Ransomware gangs are consistently rebranding or merging with other groups, as highlighted in our 2022 Year in Review, or these actors work for multiple ransomware-as-a-service (RaaS) outfits at a time, and new groups are always emerging.
This trend is already continuing this year. Since 2021, there have been multiple leaks of ransomware source code and builders — components that are essential to creating and modifying ransomware. This has had a significant effect on the threat landscape, giving unsophisticated actors the ability to easily generate their own ransomware with little effort or knowledge. As more actors enter this space, Cisco Talos is seeing an increasing number of ransomware variants emerge, leading to more frequent attacks and new challenges for cybersecurity professionals, particularly regarding actor attribution.
Code leaks are benefitting threat actors
Since September 2021, we have seen actors publicly disclosing source code and builders for prominent ransomware families, including Babuk, Conti, LockBit 3.0 and Chaos. In some cases, such as LockBit 3.0’s ransomware builder, these leaks have been intentional, with affiliates posting these tools and codes to protest against broader group policies they are unhappy with. In other instances, such as the Babuk source code, the leaks were seemingly an operational error. Regardless of the cause, these leaks are having a significant effect on the threat landscape, making it easier for novice or unskilled actors to develop their own ransomware variants without much effort or knowledge.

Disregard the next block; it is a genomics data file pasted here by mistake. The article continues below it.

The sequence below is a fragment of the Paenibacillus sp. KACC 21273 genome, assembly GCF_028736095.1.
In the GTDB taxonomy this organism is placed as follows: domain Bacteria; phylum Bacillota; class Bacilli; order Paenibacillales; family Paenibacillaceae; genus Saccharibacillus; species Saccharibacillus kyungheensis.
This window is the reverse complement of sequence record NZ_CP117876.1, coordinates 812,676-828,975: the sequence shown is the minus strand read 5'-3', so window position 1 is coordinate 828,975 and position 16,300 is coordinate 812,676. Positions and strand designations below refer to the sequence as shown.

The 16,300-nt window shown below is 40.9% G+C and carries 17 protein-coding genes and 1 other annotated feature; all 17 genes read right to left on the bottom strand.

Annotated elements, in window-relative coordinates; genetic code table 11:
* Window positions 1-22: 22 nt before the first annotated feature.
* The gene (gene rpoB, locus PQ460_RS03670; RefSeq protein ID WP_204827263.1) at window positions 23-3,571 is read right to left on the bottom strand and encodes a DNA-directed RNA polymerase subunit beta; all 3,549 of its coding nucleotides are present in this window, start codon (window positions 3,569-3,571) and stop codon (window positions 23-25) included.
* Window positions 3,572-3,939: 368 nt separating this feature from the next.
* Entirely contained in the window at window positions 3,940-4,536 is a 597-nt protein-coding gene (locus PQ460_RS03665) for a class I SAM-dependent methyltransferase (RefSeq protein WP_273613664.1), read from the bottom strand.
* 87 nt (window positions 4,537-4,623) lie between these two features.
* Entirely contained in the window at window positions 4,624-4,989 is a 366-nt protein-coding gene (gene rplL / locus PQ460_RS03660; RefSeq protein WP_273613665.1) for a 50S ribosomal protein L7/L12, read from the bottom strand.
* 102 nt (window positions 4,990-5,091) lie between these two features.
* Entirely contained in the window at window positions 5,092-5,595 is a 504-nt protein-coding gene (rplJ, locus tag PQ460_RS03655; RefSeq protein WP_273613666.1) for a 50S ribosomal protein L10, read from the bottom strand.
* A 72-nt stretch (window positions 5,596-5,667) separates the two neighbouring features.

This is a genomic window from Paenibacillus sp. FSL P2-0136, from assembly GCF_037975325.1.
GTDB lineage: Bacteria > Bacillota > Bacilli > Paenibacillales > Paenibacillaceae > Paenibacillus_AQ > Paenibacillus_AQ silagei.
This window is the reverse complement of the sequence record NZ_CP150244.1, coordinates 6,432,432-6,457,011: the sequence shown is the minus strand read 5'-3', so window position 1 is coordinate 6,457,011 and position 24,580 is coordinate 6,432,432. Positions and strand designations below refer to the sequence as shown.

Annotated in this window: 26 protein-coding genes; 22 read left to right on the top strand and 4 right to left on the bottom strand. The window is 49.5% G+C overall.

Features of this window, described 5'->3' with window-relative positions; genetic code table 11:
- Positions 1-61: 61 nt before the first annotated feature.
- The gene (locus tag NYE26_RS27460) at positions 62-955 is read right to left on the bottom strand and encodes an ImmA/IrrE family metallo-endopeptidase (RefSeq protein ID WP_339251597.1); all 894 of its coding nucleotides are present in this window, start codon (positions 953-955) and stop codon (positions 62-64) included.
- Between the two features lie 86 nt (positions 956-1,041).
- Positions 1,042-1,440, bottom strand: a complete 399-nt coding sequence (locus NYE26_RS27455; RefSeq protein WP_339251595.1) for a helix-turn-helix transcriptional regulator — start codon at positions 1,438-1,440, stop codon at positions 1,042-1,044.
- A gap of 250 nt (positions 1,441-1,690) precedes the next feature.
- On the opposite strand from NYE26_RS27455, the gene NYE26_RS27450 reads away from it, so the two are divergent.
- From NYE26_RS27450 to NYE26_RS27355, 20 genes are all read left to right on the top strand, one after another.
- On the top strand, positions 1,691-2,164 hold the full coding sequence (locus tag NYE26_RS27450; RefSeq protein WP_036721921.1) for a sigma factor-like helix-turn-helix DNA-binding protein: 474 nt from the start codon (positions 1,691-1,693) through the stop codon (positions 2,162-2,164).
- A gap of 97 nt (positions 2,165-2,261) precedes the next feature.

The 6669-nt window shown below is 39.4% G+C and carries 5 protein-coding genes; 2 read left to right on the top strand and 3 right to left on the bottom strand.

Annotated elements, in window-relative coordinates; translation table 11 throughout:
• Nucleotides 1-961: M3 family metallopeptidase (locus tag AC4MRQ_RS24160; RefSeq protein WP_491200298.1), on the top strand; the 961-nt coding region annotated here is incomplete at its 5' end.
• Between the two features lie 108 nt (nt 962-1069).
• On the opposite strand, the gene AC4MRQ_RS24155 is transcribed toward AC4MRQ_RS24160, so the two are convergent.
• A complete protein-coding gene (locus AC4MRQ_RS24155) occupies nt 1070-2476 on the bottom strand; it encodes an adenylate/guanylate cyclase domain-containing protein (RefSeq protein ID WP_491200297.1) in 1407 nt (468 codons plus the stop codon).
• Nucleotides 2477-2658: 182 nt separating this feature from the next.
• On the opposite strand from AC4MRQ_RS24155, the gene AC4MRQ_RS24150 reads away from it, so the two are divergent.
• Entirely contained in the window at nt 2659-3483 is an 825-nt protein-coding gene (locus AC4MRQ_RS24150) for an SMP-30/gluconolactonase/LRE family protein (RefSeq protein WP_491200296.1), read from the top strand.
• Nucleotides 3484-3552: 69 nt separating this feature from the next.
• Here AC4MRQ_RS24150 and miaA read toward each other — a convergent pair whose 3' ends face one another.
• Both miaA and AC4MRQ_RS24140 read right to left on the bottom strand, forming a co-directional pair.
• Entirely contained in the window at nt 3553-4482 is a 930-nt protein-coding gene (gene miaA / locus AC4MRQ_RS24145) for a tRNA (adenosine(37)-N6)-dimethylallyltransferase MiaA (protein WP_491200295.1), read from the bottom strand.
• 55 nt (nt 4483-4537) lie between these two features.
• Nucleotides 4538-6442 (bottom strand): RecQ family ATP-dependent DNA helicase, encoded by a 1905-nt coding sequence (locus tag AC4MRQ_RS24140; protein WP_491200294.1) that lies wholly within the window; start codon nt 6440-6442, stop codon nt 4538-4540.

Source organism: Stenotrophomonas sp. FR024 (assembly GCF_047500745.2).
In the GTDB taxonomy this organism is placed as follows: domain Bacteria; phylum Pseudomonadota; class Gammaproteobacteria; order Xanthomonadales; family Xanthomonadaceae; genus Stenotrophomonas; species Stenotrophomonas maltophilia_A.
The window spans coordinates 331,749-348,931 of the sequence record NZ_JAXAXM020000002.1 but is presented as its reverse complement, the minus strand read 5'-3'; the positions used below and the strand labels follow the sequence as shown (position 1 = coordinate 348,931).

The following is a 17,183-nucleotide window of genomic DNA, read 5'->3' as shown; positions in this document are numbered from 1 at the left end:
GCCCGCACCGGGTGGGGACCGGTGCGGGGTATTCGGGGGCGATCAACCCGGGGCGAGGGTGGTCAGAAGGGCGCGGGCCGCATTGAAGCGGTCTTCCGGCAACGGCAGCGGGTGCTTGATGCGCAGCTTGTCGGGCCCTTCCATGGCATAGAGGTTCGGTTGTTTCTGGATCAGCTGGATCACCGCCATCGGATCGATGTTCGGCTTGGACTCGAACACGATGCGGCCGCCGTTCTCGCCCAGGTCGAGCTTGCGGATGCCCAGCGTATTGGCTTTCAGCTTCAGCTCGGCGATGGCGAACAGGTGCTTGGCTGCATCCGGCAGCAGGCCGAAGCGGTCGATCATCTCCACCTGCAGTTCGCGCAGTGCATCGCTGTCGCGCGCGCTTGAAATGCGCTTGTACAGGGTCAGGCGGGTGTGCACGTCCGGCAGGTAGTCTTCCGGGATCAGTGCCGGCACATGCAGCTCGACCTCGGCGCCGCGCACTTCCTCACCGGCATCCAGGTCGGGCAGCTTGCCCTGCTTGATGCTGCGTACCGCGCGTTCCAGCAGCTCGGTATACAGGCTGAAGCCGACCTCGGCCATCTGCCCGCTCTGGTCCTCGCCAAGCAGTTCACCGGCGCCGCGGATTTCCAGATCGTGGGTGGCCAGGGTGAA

Ransomware source code is a malicious program that contains the instructions and algorithms that define the ransomware’s behavior. It is usually complex and often requires skilled technicians to create. Therefore, having access to such code allows threat actors with minimum programming knowledge to modify and compile their own ransomware variants.
Ransomware builders usually have a user interface that allows users to choose the underlying features and customize the configurations to build a new ransomware binary executable without exposing the source code or needing a compiler installed. The availability of such builders allows novice actors to generate their own customized ransomware variants. An example of a leaked Chaos ransomware builder V5 is shown in the picture below.
When ransomware source code or builders are leaked, it becomes easier for aspiring cybercriminals who lack the technical expertise to develop their own ransomware variants by making only minor modifications to the original code. Additionally, by using leaked source code, threat actors can confuse or mislead investigators, as security professionals may be more likely to misattribute the activity to the wrong actor.